Friday, April 18, 2014

Authors and their influence.

I was so lucky last weekend. I got to volunteer at the April is for Authors event in Palm Beach Gardens, FL. Here's a link to their website. This amazing group invites nationally known authors to come and speak to our kids. The great part is, it's a free event. This year, the event got a giant boost from a local guy who is a pretty well known author-James Patterson, who was the keynote speaker. One of the things he said that really got me thinking was that parents aren't taking enough responsibility in making sure their kids are good readers. He said he thought if you could get your kid to the dinner table or get them to take a bath, that you should also be able to get them to read. I thought that was awesome and I also thought I really needed to do more to get my students reading!

I was also lucky enough to get to meet Chris Grabenstein, who is my newest hero.  Here's a link to his website.  His book "Escape from Mr. Lemoncello's Library" is SO MUCH FUN and so stuffed with literary references that it's hard to imagine that ANYONE wouldn't like it.  On his website, you can find a funny little book trailer.

I also got to meet Lisa Graff.  If you haven't read her books, you need to drop everything right now and go and find some!  She is the master of the plot twist.  Some of my students suggested that I read the Candymakers, but I couldn't grab it quick enough on our book fair (the kids bought them all before I had a chance to read one!).  Here's the book trailer for that one.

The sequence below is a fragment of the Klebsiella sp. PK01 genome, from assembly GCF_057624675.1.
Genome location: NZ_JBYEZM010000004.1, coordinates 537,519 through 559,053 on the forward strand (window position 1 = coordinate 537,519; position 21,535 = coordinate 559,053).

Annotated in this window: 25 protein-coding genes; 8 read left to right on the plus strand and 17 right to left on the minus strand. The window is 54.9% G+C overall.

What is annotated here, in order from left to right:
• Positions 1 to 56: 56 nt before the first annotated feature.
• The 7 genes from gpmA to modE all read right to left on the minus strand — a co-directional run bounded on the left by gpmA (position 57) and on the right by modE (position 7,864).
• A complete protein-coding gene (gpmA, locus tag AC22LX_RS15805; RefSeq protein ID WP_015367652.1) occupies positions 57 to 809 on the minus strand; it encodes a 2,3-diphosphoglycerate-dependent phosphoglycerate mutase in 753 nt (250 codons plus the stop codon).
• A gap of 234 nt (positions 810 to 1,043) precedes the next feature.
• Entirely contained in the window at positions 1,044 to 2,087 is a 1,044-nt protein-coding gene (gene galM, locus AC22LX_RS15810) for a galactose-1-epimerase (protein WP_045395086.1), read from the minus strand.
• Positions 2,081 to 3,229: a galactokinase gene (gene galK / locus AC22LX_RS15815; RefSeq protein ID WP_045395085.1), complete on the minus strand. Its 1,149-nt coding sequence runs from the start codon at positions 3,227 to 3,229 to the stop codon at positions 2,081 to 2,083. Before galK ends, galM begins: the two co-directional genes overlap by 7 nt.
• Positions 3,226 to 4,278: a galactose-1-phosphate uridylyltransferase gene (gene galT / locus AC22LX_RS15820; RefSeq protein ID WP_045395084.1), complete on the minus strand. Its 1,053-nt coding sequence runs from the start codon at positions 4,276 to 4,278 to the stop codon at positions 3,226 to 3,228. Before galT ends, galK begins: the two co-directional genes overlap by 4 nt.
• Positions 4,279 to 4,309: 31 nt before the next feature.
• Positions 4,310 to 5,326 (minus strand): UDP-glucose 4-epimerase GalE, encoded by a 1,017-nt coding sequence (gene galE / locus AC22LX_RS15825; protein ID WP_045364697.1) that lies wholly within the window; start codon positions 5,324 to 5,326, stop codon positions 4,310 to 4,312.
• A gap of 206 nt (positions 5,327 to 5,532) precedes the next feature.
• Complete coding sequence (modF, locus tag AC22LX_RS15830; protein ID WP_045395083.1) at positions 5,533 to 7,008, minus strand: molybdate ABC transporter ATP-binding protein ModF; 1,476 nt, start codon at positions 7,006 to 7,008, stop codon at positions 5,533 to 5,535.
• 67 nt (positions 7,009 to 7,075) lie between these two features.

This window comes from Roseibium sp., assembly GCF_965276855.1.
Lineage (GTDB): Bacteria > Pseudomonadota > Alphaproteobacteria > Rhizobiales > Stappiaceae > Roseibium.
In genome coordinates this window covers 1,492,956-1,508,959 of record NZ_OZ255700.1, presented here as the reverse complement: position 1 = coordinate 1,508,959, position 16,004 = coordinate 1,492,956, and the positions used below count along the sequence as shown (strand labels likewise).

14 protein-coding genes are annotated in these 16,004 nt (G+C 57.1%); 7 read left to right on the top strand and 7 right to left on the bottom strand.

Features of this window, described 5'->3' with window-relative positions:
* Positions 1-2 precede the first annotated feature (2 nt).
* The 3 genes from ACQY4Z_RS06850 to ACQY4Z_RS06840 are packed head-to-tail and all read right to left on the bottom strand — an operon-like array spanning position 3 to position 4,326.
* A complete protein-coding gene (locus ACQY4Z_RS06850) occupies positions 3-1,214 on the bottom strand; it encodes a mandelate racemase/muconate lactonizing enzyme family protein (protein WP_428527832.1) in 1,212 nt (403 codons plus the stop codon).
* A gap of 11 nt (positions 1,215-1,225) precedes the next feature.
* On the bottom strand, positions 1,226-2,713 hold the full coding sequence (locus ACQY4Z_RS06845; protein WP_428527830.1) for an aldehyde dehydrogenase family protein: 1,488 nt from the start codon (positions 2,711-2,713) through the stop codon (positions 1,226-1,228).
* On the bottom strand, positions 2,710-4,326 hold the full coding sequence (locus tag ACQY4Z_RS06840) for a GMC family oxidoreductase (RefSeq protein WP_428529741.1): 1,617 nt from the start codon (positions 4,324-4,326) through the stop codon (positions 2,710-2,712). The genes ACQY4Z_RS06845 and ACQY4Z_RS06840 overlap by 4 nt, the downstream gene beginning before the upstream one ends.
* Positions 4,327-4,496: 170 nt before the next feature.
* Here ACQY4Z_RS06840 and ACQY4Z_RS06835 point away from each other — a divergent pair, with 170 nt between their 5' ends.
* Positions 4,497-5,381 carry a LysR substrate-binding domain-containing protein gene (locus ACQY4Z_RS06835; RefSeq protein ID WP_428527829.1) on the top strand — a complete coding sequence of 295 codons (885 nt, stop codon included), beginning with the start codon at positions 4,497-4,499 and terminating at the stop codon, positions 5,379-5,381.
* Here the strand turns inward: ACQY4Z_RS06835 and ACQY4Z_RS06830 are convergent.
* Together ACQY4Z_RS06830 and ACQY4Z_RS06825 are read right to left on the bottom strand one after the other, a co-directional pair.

I also loved "Sophie Simon Solves Them All" and "Double Dog Dare".  My favorite one, though, is her latest one, which is called "A Tangle of Knots" 




 I loved it because of the complicated plot (many characters, who at first appear to be unconnected, but as you keep reading you find all sorts of amazing connections).  I also loved the really interesting characters who have Talents although at first you wonder if this really is a talent (like one character's talent is spitting and one is hiding but the main character's talent is making exactly the right cake for each person.  And it includes recipes.  Loved it!

I read two of her older books this week too.  I read "That thing about Georgie" which is about a boy who is a dwarf and is trying to figure out middle school and friends and that kind of thing.  That's going to be a great one to pair up with "Wonder" by R. J. Palacio and "Out of my mind" by Sharon Draper.  I also read "Umbrella Summer" which is about a girl coping with the loss of her brother.  The book is a lot more fun than it sounds like it would be.

Anyway, I love Lisa Graff's writing and I hope you'll run out and buy some of her books!

Wednesday, April 9, 2014

Online book sources


So we all know that books are totally awesome and there is NO BETTER way to enjoy a book than curled up with someone who loves you reading to you.  But let me tell you, there are some completely awesome online reading sources that you can use, if that someone you love has a sore throat and can't read, or is away on a business trip...  Here are a couple of my favorites.  The first one is Tumblebooks. Tumblebooks is available through our district webpage and is on the learning tools for kids menu.  There are BUNCHES of books available, some are popular titles that you'll recognize (like Mercy Watson by Kate DiCamillo and How I Became a Pirate by David Shannon) as well as other less familiar titles.  The narration is good and what's really great about it is as the text is read, the sentences light up, allowing struggling readers the opportunity to connect the text to the spoken word.  That's really important for developing readers.